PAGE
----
The 48-year-old actor from Nepal, who won a tough battle against ovarian cancer said on Sunday at the Jaipur Literature Festival that the dreaded disease had changed her as a person, as she is now kinder and values her life and health more. It was very important to have an open conversation about the disease which had made her kinder, gentler and had taught her that we are all interconnected and intertwined. He added further saying that “I took my life for granted. I neglected my health that is why cancer came to me as a teacher; it came to me as a lesson. I value my life more now, love my family, value my health because I realised if one is not healthy, one cannot enjoy any aspect of living.”
Manisha also spoke at a session where she discussed her book “Healed: How Cancer Gave Me a New Life” which opens with the sentence I don’t want to die”. The thought of death is the first thing that comes to mind when a person is diagnosed with cancer. I was utterly shocked when I came to know about the disease. It was the loneliest night. Even a familiar journey from Kathmandu to Mumbai which I had taken umpteen times felt so different.
“When I was sick, I was searching for positive stories. I could not get many stories, except the success story of (actor) Lisa Ray and (cricketer) Yuvraj Singh, who came out fighting successfully with cancer. So I decided that when I recover, I will share my stories with people. I also believe that sharing helps lower the burden from your head and heart. Hence, I wrote the book, she said.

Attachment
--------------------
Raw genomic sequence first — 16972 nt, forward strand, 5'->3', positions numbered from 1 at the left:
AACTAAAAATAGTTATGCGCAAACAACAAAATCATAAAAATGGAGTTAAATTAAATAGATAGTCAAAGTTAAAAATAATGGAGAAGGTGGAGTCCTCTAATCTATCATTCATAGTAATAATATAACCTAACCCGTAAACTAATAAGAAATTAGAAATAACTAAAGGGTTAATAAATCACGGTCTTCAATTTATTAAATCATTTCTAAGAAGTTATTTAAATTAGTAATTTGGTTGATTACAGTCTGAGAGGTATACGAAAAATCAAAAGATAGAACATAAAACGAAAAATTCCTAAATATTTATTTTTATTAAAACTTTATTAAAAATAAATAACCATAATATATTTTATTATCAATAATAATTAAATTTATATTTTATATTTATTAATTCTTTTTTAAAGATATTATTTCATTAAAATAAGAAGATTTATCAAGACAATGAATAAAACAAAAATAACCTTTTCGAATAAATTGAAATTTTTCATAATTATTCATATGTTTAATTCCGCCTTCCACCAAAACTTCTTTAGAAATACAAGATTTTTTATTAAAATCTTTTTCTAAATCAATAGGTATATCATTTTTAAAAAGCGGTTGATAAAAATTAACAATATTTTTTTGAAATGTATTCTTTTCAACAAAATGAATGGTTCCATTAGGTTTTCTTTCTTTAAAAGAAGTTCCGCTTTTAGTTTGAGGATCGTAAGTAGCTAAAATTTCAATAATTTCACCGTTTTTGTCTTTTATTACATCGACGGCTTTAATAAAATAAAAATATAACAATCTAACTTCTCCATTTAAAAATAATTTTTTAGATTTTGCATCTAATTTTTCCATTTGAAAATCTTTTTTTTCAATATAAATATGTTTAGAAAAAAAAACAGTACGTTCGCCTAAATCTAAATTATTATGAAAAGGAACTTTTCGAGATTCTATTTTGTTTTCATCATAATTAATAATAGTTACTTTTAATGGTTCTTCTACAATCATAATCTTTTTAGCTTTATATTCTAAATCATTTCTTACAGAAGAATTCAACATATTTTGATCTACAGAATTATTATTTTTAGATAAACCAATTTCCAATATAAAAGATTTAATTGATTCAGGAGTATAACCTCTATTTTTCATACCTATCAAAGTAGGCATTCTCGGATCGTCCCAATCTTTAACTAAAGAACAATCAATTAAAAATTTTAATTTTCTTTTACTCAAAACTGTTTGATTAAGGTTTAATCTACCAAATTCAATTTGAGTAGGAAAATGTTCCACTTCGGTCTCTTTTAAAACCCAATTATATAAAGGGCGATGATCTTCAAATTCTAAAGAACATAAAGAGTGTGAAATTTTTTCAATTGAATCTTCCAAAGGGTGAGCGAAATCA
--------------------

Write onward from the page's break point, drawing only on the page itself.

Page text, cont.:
Noting that the cancer treatment was expensive in India, she said the patients needed more awareness to cure the disease in time. It is important to take your own decisions and take control of yourself rather than relying on others, and it is absolutely vital to have information about the disease, she said. While talking about the support she received, Manisha said that although many strangers turned up and helped a great deal, yet the all important emotional support came from her mother.
I had to make peace with my death. I made a promise to myself that if I get to live again I will spread awareness about cancer. It is the perception towards the problem that matters. You can take it as a challenge or see it as something that you cannot overcome, said Manisha, who is goodwill ambassador for the UN Population Fund.
She further added that it would be nice if women go out and prove themselves, make a statement for themselves and make it known that they deserve something rather than playing a victim card. However, to a question on her biopic, she said, I still have a lot to do so that an interesting movie is made on my life I will continue acting as I am in love with films and acting.”
Born into the prominent Koirala family in Nepal, Manisha made her Bollywood debut with “Saudagar” in 1991 and went on to act in films like “1942: A Love Story”, “Akele Hum Akele Tum”, “Bombay”, “Khamoshi: The Musical”, “Dil Se”, “Mann”, “Lajja” and “Company”. She took a break from acting in 2012 and returned five years later with the coming-of-age drama “Dear Maya”, Netflix’s “Lust Stories” and “Sanju”.